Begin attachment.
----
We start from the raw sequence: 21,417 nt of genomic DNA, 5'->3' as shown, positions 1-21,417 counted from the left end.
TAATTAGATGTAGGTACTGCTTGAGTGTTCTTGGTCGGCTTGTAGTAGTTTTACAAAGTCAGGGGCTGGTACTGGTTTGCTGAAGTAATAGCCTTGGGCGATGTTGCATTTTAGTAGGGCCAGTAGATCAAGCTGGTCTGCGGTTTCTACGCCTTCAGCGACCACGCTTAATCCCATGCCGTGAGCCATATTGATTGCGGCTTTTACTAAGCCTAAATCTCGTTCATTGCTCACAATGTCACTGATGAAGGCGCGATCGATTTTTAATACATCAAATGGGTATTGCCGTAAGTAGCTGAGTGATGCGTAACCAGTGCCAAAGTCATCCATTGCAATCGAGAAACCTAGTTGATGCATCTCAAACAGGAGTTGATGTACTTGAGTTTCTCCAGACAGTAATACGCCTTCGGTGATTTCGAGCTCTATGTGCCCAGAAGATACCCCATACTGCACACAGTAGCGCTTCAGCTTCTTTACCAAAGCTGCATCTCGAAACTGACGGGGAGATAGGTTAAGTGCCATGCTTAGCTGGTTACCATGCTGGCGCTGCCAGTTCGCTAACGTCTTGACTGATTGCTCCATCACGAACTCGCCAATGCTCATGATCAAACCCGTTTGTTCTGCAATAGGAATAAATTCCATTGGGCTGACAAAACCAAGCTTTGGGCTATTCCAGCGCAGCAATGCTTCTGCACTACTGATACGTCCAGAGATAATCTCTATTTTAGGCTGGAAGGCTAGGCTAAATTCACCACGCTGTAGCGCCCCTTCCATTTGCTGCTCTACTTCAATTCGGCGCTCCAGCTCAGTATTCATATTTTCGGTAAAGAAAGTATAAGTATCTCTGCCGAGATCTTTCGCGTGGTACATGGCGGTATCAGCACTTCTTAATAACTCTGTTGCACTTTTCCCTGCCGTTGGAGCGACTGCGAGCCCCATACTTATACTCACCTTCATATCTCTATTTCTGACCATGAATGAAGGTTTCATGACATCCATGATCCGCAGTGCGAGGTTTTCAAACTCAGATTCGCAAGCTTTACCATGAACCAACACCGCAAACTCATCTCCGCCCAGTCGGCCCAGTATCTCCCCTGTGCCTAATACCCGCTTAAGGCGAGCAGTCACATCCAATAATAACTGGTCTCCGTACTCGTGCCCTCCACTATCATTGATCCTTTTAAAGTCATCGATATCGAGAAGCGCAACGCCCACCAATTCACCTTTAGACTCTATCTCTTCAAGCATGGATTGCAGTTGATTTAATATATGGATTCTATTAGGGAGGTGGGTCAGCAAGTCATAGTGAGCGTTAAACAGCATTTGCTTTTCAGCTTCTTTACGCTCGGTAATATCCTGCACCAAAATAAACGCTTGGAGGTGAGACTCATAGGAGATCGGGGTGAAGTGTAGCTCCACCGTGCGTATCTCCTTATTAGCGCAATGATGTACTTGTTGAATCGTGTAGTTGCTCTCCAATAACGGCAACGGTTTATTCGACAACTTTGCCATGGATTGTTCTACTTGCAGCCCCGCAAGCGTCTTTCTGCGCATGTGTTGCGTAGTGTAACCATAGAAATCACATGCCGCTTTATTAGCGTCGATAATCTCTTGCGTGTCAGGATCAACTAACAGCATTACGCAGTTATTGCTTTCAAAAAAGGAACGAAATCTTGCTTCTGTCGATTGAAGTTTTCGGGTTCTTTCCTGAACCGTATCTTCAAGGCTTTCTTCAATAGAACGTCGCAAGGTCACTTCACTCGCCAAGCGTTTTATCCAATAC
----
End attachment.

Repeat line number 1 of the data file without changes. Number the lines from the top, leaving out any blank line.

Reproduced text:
We start from the raw sequence: 21,417 nt of genomic DNA, 5'->3' as shown, positions 1-21,417 counted from the left end.